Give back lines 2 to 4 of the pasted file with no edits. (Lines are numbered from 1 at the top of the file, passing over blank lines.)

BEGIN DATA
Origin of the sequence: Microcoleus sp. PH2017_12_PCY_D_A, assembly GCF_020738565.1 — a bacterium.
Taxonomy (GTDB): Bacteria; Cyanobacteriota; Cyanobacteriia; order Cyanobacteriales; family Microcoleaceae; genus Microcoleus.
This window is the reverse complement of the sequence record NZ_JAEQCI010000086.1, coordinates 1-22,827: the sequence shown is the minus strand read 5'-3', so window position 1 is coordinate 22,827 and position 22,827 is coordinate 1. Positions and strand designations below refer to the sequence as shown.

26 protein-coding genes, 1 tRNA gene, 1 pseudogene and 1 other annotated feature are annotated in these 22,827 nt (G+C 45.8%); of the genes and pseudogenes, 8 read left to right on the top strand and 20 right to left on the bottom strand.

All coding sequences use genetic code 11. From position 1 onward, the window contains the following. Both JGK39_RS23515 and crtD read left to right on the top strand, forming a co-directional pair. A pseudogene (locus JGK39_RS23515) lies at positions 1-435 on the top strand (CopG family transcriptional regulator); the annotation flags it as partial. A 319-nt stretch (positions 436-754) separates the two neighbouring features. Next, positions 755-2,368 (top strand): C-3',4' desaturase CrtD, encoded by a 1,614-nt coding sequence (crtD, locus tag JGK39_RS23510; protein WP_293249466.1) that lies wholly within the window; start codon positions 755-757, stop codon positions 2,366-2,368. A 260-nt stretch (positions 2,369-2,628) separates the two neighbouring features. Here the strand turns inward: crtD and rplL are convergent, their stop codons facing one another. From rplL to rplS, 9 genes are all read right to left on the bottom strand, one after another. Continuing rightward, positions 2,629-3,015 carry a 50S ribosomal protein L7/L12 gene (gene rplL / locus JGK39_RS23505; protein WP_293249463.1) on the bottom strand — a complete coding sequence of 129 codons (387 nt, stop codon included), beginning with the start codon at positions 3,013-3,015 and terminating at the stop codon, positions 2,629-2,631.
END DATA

Taxonomy (GTDB): Bacteria; Cyanobacteriota; Cyanobacteriia; order Cyanobacteriales; family Microcoleaceae; genus Microcoleus.
This window is the reverse complement of the sequence record NZ_JAEQCI010000086.1, coordinates 1-22,827: the sequence shown is the minus strand read 5'-3', so window position 1 is coordinate 22,827 and position 22,827 is coordinate 1. Positions and strand designations below refer to the sequence as shown.

26 protein-coding genes, 1 tRNA gene, 1 pseudogene and 1 other annotated feature are annotated in these 22,827 nt (G+C 45.8%); of the genes and pseudogenes, 8 read left to right on the top strand and 20 right to left on the bottom strand.